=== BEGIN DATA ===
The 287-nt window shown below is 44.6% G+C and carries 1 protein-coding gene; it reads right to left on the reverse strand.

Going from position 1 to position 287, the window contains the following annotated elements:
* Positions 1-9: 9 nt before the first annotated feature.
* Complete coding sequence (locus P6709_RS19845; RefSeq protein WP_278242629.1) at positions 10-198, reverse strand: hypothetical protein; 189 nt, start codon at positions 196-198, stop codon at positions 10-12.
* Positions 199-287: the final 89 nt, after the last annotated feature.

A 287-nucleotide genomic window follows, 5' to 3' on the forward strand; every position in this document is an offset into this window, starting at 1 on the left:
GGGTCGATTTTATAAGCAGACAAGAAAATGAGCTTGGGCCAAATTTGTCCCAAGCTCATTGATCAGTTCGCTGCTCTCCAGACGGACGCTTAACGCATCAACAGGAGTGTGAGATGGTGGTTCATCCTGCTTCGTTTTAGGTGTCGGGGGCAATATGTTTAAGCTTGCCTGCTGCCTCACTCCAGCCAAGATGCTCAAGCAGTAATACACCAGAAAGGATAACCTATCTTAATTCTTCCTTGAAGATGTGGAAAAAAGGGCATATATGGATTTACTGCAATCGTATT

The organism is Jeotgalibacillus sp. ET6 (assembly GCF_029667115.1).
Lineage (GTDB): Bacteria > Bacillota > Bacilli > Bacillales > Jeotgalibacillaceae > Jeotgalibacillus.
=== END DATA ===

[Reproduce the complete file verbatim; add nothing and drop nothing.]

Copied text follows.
The 287-nt window shown below is 44.6% G+C and carries 1 protein-coding gene; it reads right to left on the reverse strand.

Going from position 1 to position 287, the window contains the following annotated elements:
* Positions 1-9: 9 nt before the first annotated feature.
* Complete coding sequence (locus P6709_RS19845; RefSeq protein WP_278242629.1) at positions 10-198, reverse strand: hypothetical protein; 189 nt, start codon at positions 196-198, stop codon at positions 10-12.
* Positions 199-287: the final 89 nt, after the last annotated feature.

A 287-nucleotide genomic window follows, 5' to 3' on the forward strand; every position in this document is an offset into this window, starting at 1 on the left:
GGGTCGATTTTATAAGCAGACAAGAAAATGAGCTTGGGCCAAATTTGTCCCAAGCTCATTGATCAGTTCGCTGCTCTCCAGACGGACGCTTAACGCATCAACAGGAGTGTGAGATGGTGGTTCATCCTGCTTCGTTTTAGGTGTCGGGGGCAATATGTTTAAGCTTGCCTGCTGCCTCACTCCAGCCAAGATGCTCAAGCAGTAATACACCAGAAAGGATAACCTATCTTAATTCTTCCTTGAAGATGTGGAAAAAAGGGCATATATGGATTTACTGCAATCGTATT

The organism is Jeotgalibacillus sp. ET6 (assembly GCF_029667115.1).
Lineage (GTDB): Bacteria > Bacillota > Bacilli > Bacillales > Jeotgalibacillaceae > Jeotgalibacillus.